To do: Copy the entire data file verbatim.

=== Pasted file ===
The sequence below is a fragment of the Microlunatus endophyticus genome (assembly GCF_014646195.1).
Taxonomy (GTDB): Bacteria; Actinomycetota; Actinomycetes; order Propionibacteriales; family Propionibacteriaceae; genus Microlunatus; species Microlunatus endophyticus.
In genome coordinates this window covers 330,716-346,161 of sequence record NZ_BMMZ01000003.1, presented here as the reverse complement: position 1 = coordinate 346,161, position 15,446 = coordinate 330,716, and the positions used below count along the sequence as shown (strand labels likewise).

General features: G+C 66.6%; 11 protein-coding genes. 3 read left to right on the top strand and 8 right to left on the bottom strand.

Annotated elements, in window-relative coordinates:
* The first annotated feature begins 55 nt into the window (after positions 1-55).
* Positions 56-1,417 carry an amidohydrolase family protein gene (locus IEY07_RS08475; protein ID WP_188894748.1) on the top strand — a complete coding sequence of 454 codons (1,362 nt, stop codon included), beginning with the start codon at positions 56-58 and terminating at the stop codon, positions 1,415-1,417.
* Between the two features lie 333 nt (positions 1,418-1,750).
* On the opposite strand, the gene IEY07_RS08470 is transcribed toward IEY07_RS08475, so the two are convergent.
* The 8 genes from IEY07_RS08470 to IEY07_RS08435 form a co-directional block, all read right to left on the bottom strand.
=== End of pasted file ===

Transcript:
The sequence below is a fragment of the Microlunatus endophyticus genome (assembly GCF_014646195.1).
Taxonomy (GTDB): Bacteria; Actinomycetota; Actinomycetes; order Propionibacteriales; family Propionibacteriaceae; genus Microlunatus; species Microlunatus endophyticus.
In genome coordinates this window covers 330,716-346,161 of sequence record NZ_BMMZ01000003.1, presented here as the reverse complement: position 1 = coordinate 346,161, position 15,446 = coordinate 330,716, and the positions used below count along the sequence as shown (strand labels likewise).

General features: G+C 66.6%; 11 protein-coding genes. 3 read left to right on the top strand and 8 right to left on the bottom strand.

Annotated elements, in window-relative coordinates:
* The first annotated feature begins 55 nt into the window (after positions 1-55).
* Positions 56-1,417 carry an amidohydrolase family protein gene (locus IEY07_RS08475; protein ID WP_188894748.1) on the top strand — a complete coding sequence of 454 codons (1,362 nt, stop codon included), beginning with the start codon at positions 56-58 and terminating at the stop codon, positions 1,415-1,417.
* Between the two features lie 333 nt (positions 1,418-1,750).
* On the opposite strand, the gene IEY07_RS08470 is transcribed toward IEY07_RS08475, so the two are convergent.
* The 8 genes from IEY07_RS08470 to IEY07_RS08435 form a co-directional block, all read right to left on the bottom strand.